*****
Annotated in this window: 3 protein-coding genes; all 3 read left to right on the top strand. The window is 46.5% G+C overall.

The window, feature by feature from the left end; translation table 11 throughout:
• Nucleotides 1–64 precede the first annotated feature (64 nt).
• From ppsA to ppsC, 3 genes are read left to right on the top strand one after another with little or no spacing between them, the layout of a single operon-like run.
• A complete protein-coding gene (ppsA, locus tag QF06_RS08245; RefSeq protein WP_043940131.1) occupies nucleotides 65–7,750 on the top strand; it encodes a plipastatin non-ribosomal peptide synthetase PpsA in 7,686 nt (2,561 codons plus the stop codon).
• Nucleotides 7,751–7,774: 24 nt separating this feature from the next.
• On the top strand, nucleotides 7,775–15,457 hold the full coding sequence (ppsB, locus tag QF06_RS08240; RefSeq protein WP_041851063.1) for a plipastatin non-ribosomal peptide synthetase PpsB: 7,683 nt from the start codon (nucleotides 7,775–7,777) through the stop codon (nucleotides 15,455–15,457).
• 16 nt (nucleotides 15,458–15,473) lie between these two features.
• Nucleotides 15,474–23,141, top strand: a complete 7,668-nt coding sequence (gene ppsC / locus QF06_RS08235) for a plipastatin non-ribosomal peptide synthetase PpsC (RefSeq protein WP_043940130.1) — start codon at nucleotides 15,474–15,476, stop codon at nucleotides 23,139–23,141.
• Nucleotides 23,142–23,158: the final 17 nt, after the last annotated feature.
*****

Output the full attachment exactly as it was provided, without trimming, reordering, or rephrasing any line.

Annotated in this window: 3 protein-coding genes; all 3 read left to right on the top strand. The window is 46.5% G+C overall.

The window, feature by feature from the left end; translation table 11 throughout:
• Nucleotides 1–64 precede the first annotated feature (64 nt).
• From ppsA to ppsC, 3 genes are read left to right on the top strand one after another with little or no spacing between them, the layout of a single operon-like run.
• A complete protein-coding gene (ppsA, locus tag QF06_RS08245; RefSeq protein WP_043940131.1) occupies nucleotides 65–7,750 on the top strand; it encodes a plipastatin non-ribosomal peptide synthetase PpsA in 7,686 nt (2,561 codons plus the stop codon).
• Nucleotides 7,751–7,774: 24 nt separating this feature from the next.
• On the top strand, nucleotides 7,775–15,457 hold the full coding sequence (ppsB, locus tag QF06_RS08240; RefSeq protein WP_041851063.1) for a plipastatin non-ribosomal peptide synthetase PpsB: 7,683 nt from the start codon (nucleotides 7,775–7,777) through the stop codon (nucleotides 15,455–15,457).
• 16 nt (nucleotides 15,458–15,473) lie between these two features.
• Nucleotides 15,474–23,141, top strand: a complete 7,668-nt coding sequence (gene ppsC / locus QF06_RS08235) for a plipastatin non-ribosomal peptide synthetase PpsC (RefSeq protein WP_043940130.1) — start codon at nucleotides 15,474–15,476, stop codon at nucleotides 23,139–23,141.
• Nucleotides 23,142–23,158: the final 17 nt, after the last annotated feature.